Depression is a very serious issue. More than 10 million people between the ages of 25 and 44 are affected by depression every single year, and many go untreated. What does this mean to you as a manager? It means that at any given time at least one out of every 20 team members you employ may be depressed.
It’s true that some people get “the blues” from time to time but most of them are able to shake their blues off in a day or so. Those who are truly depressed can’t just “shake it off” the way other can. They can’t control the aches in their bodies, the way they are thinking, or the way they act. Before you know it, depression is affecting your employee’s judgement, productivity, and ability to socialize with other team members or clients.
The first thing you need to do is learn to recognize and identify the symptoms of depression. Some of the most common include:
- Sad moods that seem to be persistent
- A decreased energy level or overwhelming sense of fatigue
- Sudden changes in eating habits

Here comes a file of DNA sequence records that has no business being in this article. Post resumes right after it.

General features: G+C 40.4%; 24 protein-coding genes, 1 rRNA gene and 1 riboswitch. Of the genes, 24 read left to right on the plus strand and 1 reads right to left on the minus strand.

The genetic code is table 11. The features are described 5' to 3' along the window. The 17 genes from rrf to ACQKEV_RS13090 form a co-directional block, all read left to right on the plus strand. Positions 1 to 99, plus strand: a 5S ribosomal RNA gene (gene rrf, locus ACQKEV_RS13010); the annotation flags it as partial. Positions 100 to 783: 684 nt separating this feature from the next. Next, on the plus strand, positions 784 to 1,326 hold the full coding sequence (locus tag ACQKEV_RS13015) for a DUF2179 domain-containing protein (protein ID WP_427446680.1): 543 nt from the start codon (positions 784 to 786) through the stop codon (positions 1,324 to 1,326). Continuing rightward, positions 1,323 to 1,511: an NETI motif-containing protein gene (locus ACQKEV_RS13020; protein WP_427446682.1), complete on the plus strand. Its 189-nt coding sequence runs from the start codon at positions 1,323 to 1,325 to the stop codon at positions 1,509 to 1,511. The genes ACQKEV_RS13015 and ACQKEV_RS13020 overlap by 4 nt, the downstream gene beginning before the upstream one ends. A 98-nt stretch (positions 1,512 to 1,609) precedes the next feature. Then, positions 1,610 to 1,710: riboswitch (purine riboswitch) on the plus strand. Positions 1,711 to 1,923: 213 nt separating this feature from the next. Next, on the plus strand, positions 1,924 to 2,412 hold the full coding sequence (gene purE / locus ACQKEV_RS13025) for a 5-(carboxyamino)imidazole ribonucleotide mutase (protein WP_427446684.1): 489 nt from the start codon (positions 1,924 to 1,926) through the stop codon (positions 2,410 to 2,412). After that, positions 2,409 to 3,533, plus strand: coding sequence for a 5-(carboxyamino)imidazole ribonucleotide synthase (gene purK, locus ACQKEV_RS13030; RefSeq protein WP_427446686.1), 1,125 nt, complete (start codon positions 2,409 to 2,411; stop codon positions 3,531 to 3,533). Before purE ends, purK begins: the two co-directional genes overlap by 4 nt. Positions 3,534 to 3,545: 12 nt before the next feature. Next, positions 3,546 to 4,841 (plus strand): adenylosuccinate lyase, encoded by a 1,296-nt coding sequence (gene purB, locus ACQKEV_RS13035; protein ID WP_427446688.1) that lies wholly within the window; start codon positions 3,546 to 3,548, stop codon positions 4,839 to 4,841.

- Excessively crying throughout the day
- Trouble concentrating or making clear decisions
- An irritated attitude
- Complaints about lack of sleep
- A sudden change in morale
- Sudden absenteeism
- Increased accidents in the workplace
As a manager, you have to take some sort of action if you identify an employee as becoming depressed. Here are a few things you must remember:
- You aren’t a doctor and you can’t diagnose depression.
- Objectively let your employee know you’ve noticed change and let him know that your organisation has resources available if he needs help
- Learn about depression so you can understand how it impacts life and the workplace
- Hold frequent coaching sessions to try to keep your employee’s performance goals on track
These are just a few of the things you can do if you begin to notice depression in the workplace. First and foremost is the need to make sure your employee gets the help he deserves. In the end, he’ll be glad you reached out to help.
Courtesy MTD Tips